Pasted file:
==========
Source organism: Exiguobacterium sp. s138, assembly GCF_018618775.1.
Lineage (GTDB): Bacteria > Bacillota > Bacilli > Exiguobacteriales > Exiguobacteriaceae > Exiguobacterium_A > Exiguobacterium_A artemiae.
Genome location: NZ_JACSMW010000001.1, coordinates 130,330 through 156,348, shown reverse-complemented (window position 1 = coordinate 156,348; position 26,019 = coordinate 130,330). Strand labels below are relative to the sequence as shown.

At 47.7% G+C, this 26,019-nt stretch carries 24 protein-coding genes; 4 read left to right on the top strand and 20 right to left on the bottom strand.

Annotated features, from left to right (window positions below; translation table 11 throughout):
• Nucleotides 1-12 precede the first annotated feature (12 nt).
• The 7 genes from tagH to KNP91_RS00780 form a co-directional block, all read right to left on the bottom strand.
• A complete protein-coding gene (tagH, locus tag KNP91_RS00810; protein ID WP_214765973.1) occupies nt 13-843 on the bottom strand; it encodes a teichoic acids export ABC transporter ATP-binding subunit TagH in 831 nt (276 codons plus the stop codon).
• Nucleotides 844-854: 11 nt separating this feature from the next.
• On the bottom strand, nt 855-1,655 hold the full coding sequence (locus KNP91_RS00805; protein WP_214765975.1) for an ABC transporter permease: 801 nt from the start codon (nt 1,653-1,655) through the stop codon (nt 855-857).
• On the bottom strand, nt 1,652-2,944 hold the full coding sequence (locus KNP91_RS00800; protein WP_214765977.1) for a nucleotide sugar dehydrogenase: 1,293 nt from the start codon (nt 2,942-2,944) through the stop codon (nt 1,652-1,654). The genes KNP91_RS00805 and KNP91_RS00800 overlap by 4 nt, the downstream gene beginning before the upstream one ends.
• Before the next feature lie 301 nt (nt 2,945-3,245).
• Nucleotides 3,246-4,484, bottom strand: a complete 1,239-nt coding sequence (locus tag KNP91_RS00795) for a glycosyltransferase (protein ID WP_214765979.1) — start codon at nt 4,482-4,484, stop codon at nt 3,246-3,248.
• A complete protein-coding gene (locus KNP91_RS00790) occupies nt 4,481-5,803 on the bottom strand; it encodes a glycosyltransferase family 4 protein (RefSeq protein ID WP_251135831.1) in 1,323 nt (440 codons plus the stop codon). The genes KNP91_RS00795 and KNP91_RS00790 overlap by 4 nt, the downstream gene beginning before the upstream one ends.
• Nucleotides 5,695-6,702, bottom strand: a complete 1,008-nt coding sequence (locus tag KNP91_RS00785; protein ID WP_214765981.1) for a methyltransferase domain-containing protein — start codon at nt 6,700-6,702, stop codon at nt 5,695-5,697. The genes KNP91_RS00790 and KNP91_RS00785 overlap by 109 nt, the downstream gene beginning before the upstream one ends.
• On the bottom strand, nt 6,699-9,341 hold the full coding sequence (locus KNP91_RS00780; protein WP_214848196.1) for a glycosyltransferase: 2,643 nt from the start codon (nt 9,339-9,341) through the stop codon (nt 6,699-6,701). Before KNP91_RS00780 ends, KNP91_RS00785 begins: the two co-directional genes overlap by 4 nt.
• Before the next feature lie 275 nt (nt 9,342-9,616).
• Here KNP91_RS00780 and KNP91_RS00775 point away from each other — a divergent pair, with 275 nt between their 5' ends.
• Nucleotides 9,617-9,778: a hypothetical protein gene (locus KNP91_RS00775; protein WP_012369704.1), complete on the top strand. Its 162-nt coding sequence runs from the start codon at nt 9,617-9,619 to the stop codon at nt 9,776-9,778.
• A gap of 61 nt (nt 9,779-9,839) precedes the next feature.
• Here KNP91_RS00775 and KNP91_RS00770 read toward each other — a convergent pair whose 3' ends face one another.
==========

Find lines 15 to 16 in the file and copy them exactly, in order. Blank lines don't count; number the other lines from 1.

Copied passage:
• Nucleotides 5,695-6,702, bottom strand: a complete 1,008-nt coding sequence (locus tag KNP91_RS00785; protein ID WP_214765981.1) for a methyltransferase domain-containing protein — start codon at nt 6,700-6,702, stop codon at nt 5,695-5,697. The genes KNP91_RS00790 and KNP91_RS00785 overlap by 109 nt, the downstream gene beginning before the upstream one ends.
• On the bottom strand, nt 6,699-9,341 hold the full coding sequence (locus KNP91_RS00780; protein WP_214848196.1) for a glycosyltransferase: 2,643 nt from the start codon (nt 9,339-9,341) through the stop codon (nt 6,699-6,701). Before KNP91_RS00780 ends, KNP91_RS00785 begins: the two co-directional genes overlap by 4 nt.